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Afghan attack kills U.S. major general, wounds 15

A NATO soldier, right, opens fire in an apparent warning shot in the vicinity of journalists near the main gate of Camp Qargha, west of capital Kabul, Afghanistan August 5, 2014. (AP Photo/Massoud Hossaini)

KABUL: A man dressed in an Afghan army uniform opened fire Tuesday on NATO troops at a military base, killing a U.S. two-star general and wounding some 15 people, among them a German brigadier general and a number of Americans troops, authorities said.

The attack at Camp Qargha, a base west of the capital, Kabul, killed the highest-ranking U.S. officer of the nearly 13-year war and comes as foreign troops prepare to withdraw by the year’s end. While details remained murky about what sparked the attack, it showed the challenges still remaining in Afghanistan, a nation that’s known three decades of war without end.

Gen. Mohammad Zahir Azimi, a spokesman for Afghanistan’s Defense Ministry, said a “terrorist in an army uniform” opened fire on both local and international troops. Azimi said the shooter had been killed and that three Afghan army officers were wounded. He did not offer a motive for the assault.

U.S. officials identified the dead U.S. officer as a major general. One official said about half of the wounded were Americans. The officials spoke on condition of anonymity as they were not allowed discuss the information by name ahead of an official announcement.

Germany’s military said 15 NATO soldiers were wounded in an assault launched “probably by internal attackers.” The wounded included a German brigadier general, who the German military said was receiving medical treatment and was “not in a life-threatening condition.”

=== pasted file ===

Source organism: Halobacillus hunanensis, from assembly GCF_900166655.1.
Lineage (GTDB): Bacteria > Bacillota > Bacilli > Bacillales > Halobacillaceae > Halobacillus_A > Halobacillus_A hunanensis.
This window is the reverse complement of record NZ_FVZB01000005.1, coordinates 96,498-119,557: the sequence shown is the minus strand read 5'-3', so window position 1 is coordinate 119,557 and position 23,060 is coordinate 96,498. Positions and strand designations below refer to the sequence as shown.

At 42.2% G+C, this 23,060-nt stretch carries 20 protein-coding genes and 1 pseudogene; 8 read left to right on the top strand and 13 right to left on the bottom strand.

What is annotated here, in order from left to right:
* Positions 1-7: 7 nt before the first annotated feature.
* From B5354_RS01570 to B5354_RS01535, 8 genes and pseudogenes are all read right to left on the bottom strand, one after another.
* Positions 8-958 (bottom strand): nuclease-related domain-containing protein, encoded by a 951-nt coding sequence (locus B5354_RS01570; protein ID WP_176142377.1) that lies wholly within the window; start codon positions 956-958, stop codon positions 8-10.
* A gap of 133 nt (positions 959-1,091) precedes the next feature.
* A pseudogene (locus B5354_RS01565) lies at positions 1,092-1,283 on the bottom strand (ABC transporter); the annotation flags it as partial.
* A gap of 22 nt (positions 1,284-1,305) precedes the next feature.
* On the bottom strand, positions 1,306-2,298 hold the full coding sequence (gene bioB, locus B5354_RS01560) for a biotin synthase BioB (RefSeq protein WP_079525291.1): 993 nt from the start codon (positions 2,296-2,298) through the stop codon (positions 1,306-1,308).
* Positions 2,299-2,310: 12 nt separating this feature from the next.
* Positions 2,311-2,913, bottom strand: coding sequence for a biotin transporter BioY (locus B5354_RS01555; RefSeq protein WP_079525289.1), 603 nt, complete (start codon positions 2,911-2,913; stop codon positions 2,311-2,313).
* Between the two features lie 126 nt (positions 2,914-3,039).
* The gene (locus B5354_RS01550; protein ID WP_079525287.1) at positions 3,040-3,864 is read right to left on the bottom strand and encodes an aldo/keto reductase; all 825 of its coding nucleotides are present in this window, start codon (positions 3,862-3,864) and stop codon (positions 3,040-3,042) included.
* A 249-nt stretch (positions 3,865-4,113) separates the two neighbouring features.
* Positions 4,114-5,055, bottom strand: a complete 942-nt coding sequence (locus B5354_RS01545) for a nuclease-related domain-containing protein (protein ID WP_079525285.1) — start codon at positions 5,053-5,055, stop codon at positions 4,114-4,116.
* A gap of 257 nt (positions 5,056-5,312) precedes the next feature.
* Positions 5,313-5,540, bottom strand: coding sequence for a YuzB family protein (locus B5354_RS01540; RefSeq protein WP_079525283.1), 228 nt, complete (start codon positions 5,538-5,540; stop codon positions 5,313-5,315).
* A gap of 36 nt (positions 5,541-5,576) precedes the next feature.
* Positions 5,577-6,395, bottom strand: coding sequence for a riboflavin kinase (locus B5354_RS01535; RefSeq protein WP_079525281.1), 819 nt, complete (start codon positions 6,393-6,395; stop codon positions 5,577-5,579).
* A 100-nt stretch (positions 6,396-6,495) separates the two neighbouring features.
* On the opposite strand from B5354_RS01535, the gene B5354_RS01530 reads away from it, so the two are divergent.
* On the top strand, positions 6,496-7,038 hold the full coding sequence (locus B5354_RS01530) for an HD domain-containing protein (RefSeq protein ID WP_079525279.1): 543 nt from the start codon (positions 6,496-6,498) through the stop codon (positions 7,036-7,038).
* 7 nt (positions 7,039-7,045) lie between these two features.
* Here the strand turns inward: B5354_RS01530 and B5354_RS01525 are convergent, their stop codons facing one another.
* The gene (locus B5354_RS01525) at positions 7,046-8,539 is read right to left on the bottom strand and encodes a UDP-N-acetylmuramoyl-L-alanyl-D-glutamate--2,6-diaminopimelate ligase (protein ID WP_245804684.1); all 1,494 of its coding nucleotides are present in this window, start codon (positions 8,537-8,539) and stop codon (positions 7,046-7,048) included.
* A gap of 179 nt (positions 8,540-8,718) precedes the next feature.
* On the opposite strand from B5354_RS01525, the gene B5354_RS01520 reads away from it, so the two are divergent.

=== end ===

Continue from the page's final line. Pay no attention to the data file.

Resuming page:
NATO said it was investigating the attack, which Afghan President Hamid Karzai condemned as “cowardly.” It is “an act by the enemies who don’t want to see Afghanistan have strong institutions.” 

Taliban officials could not be immediately reached for comment.

Qargha is known as “Sandhurst in the sand” – referring to the famed British military academy – as British forces oversaw building the officer school and its training program. In a statement, the U.K. Defense Ministry said it was investigating the incident and that “it would be inappropriate to comment further at this time.”

Soldiers were tense in the immediate aftermath of the shooting. One soldier in a NATO convoy leaving Camp Qargha fired a pistol in an apparent warning shot in the vicinity of Associated Press journalists who were in a car, as well as pedestrians standing nearby. AP photographer Massoud Hossaini said he and an AP colleague were about 5.5 meters from the soldier at the time.

“The vehicle before the last one, someone shouted at me,” Hossaini said. “The last one, the soldier opened fire.” No one was wounded.

The Qargha shooting comes as so-called “insider attacks” – incidents in which Afghan security turn on their NATO partners – largely dropped last year. In 2013, there were 16 deaths in 10 separate attacks.

 

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